JOPLIN - As officials at the White House worked Monday to calculate the amount of money needed for disaster relief following Hurricane Irene, FEMA officials said they will redirect some agency funds to that effort and effectively delay long-term Joplin recovery funding.
The amount of money in FEMA's disaster relief fund has fallen below $1 billion. This caused the agency to implement its Immediate Needs Funding plan on August 27, which prioritizes the needs of disaster survivors, to extend what's remaining in the Disaster Relief Fund, FEMA External Affairs Specialist Josh deBerge said. INF will temporarily impact longer-term recovery projects, such as rebuilding schools, roads, bridges and libraries, until more funding becomes available.
DeBerge emphasized that funding was only being delayed, not suspended. He also stressed disaster survivors of the May 22 tornado that left more than 150 people dead will continue to receive individual disaster assistance payments from FEMA.
Missouri SEMA Public Information Officer Michael O'Connell said there's no way to know right now how much funding FEMA is redirecting towards the East Coast that would have been used in Joplin. An exact figure will only be determined once all of the long-term recovery projects in Joplin are completed and billed to the government, O'Connell said.
Senator Claire McCaskill, D-Missouri, reacted to the Missouri disaster relief funding cuts in a written statement her office released Monday.
"I warned FEMA and assured victims in Joplin that they would not be forgotten after the camera trucks lowered their antennas and rolled out of town. I will fight to make sure that promise is kept," it said. "FEMA should be prepared for all types of disasters and have the resources to respond rapidly and stay until the work is done, and until the community is made whole again."
Later Monday afternoon Senator Roy Blunt, R-Missouri, also released a written statement in the wake of Hurricane Irene recovery efforts.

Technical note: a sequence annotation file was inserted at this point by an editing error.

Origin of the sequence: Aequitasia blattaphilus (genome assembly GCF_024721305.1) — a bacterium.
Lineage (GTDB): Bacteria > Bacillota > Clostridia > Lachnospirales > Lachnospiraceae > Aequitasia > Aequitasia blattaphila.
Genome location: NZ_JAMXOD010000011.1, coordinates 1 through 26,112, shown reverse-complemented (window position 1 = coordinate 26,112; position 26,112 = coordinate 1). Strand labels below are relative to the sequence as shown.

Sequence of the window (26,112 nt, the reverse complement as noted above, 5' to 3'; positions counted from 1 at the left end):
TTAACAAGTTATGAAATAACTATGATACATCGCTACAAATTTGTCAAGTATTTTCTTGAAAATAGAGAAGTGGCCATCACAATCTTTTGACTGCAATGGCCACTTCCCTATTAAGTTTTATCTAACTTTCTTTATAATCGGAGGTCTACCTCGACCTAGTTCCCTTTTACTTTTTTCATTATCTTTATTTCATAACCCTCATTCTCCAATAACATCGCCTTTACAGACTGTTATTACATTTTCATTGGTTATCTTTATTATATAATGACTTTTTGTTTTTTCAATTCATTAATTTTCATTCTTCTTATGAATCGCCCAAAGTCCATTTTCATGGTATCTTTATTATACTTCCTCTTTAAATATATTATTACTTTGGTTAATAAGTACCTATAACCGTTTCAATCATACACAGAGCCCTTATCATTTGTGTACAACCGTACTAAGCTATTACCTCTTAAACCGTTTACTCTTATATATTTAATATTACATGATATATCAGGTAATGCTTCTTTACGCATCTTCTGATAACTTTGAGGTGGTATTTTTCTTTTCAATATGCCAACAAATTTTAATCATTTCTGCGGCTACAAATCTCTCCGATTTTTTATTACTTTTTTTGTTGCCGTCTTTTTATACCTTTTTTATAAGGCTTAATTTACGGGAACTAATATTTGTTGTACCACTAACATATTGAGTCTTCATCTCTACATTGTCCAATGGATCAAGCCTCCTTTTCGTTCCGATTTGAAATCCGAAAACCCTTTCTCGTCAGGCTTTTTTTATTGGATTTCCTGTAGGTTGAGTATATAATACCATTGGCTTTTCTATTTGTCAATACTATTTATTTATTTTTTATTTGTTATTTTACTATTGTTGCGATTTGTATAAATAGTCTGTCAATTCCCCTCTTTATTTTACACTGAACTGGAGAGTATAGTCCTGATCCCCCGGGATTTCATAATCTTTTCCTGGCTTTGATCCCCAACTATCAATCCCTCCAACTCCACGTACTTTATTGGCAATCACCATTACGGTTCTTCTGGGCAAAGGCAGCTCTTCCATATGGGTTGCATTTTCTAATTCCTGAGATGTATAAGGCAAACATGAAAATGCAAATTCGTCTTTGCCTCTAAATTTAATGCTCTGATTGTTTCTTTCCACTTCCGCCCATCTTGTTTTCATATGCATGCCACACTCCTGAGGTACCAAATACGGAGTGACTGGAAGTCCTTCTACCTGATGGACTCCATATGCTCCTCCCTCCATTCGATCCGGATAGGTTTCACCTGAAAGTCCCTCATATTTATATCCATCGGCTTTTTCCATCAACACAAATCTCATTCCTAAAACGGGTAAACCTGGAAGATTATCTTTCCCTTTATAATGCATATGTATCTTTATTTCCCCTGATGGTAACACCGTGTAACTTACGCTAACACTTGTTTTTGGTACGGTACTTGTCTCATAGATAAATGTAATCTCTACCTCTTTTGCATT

"Recovery from hurricane damage on the East Coast must not come at the expense of Missouri's rebuilding efforts," Blunt's written statement said. "If FEMA can't fulfill its promise to our state because we have other disasters, that's unacceptable, and we need to take a serious look at how our disaster response policies are funded and implemented."
Gov. Jay Nixon, D-Missouri, had his office release a written statement on the federal disaster funding which said, "From day one, Gov. Nixon has ensured that Missouri has the resources to fulfill the state's obligations to help Joplin and other communities recover from tornadoes, floods and other natural disasters, and we know we will face significant expenses as we begin the process of repairing and rebuilding the levees and other critical infrastructure across the state. Moving forward, the state will continue to meet its obligations to help communities get back on their feet as quickly as possible, and we have every reason to believe that our federal partners will continue to do the same."
With hurricane season getting underway, the relatively low level of funds remaining for federal disaster assistance is a concern for FEMA, Administrator Craig Fugate said in a media conference call Monday morning on Hurricane Irene response and recovery. However, Fugate said existing funds are enough to assist all the people who currently require disaster relief.